Practicing and learning new No matter what sources you use to learn and no matter where you came from - classic, Berkeley-System or self-taught: There are biological laws that apply to our "brainhardware". Humans learn by repeating and their capacity for storing new information is limited. This generates consequences: 1. It is not very useful to learn/practice a little now and then and follow the motto "Oh my - now I again neglected practicing for so long - I'll do it for 5 hours today to compensate that". It is PROVED, that practicing 15 minutes on a regular basis is FAR more effective, than to add all the left-out times together and try to catch up on that on one day. This is because the brain is limited in it's ability to store the totally new. Just after a quarter of an hour the capacity for new learned facts is fading drastically. This is connected to the fact, that new experiences have to wander from short-time memory to the biological neuronal net. To build that up (the connections need time to grow physically/biologically to be effective) you need: food, sleep and time. This was a VERY simplified picture of the complex organic processes working together in bulding up the "memory". Persons who are practicing for years have a bonus in learning - learning can be trained. It is because their brains already gained many, deeply trampled-in beaten paths in their neuronal nets over the years. And these paths are "wired" with knowledge in the field that they are training. Therefore they can learn longer and more of what is already connected to their experiences. 2. All exercises for newly learned must be practiced in slow tempo. You will get faster later automatically. But when you have learned the wrong timing-phrasing and the wrong fingering from the start - then these errors are so deeply burned into your brain, that the effort to "edit" these errors by replacing them with the right behaviours is about 20 to 200 times higher, than if you had learned it correctly right from the beginning. 3. As I stated before: It is the goal of this tutorial to get the intuitive soloist! This ideal soloist is able to play everything that is drifting through his mind at once. To gain that, he learns every day something totally new in the course of his practicing schedule. This learning of the totally new takes only a short part of his time. After reaching that important goal - may it be boring and hard work - he improvises. Over EVERY source he can get his grip on! Learning objectives in short: - better practice short-time, but on a regular base, instead of practicing rarely and long-time - practice everything slowly first - but do it correctly right from the start - place a short, but fix part for the "duty" in your practicing schedule - freely improvise over any source you can get Training sources: - very suitable for practicing is every kind of Hip Hop from the many internet radios. Prefer the Afro-American Oldschool originals over contemporary attempts to reach the same quality - for practicing blues you take blues of course - also the oldest available original recordings - every kind of minimal beat, house etc - every kind of music in the genre that is your favourite and where you want to be good at - the music of the band where you are a member. For the latter I recommend to record all rehearsals. This way you have allways a good overview of the arrangements, you know what your mates play and you have self-controll over what you did and how it sounds in the band context.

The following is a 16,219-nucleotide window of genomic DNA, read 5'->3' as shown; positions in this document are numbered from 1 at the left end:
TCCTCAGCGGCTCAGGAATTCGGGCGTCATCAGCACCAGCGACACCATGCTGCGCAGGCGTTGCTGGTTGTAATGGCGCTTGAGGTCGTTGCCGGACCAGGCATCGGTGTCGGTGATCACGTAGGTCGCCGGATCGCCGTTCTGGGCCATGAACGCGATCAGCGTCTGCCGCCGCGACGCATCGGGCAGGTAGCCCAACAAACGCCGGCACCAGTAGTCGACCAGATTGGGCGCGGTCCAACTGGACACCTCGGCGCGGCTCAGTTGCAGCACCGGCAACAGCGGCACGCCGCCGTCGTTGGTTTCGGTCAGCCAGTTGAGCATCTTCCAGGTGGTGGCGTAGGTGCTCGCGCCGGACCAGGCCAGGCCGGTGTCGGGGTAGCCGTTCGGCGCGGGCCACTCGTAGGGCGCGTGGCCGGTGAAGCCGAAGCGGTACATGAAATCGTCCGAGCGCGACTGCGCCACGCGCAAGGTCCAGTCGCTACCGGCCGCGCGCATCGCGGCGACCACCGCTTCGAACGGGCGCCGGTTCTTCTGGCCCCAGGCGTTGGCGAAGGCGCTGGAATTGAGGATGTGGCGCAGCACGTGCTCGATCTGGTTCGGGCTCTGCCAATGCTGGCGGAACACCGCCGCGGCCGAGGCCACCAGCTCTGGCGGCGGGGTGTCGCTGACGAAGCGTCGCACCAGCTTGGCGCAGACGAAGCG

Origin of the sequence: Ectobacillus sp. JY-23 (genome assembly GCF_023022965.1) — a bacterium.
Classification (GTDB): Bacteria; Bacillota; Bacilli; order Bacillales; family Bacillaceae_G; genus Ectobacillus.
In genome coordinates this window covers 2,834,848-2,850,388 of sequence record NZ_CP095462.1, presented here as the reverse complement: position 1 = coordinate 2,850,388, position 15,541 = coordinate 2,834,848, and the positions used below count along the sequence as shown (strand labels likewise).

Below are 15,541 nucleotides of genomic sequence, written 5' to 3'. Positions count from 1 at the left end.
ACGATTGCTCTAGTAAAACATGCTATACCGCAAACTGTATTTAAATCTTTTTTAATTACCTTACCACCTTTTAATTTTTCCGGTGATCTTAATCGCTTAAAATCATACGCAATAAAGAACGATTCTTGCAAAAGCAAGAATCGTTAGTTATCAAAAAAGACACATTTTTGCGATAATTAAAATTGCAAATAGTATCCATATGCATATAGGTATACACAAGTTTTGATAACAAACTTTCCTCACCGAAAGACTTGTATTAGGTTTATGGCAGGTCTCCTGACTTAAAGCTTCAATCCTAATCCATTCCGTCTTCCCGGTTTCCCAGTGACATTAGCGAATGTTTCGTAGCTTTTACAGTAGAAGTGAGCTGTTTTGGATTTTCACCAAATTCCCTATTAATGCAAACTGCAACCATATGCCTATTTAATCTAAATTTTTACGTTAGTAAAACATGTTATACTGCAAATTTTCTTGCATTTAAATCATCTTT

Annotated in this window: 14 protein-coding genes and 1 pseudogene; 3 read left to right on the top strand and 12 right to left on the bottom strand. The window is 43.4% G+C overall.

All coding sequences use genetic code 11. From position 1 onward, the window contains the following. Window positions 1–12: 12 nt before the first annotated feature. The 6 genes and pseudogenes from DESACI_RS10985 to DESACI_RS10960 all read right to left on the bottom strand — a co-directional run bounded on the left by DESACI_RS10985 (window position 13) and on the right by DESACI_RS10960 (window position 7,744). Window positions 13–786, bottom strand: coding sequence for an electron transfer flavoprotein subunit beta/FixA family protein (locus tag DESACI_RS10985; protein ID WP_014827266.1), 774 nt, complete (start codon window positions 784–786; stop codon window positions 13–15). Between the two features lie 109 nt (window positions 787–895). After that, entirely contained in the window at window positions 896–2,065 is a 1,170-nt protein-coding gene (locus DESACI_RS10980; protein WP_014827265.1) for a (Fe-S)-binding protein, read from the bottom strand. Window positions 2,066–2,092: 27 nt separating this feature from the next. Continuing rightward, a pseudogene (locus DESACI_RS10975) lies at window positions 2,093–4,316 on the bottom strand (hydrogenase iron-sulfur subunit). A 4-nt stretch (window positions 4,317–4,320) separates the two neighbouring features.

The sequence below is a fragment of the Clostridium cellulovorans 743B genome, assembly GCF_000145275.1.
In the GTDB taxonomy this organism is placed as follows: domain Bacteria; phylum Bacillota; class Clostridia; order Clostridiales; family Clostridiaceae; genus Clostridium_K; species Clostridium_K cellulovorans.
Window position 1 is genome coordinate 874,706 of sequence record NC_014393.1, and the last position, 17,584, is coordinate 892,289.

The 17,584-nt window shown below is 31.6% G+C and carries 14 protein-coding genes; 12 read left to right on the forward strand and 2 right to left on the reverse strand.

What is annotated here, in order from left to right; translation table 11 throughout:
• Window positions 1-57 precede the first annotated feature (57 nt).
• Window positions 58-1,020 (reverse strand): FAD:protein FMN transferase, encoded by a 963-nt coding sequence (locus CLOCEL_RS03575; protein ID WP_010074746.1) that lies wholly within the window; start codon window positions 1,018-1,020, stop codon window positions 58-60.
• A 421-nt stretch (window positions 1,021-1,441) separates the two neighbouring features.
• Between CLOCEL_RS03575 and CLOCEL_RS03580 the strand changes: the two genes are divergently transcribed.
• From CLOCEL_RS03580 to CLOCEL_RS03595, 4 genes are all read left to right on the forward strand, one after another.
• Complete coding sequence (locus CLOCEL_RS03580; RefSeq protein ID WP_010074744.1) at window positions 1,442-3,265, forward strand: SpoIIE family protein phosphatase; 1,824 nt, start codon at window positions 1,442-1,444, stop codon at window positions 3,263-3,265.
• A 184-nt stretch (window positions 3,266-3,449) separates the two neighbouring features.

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© All works and content under Creative Commons License BY NC ND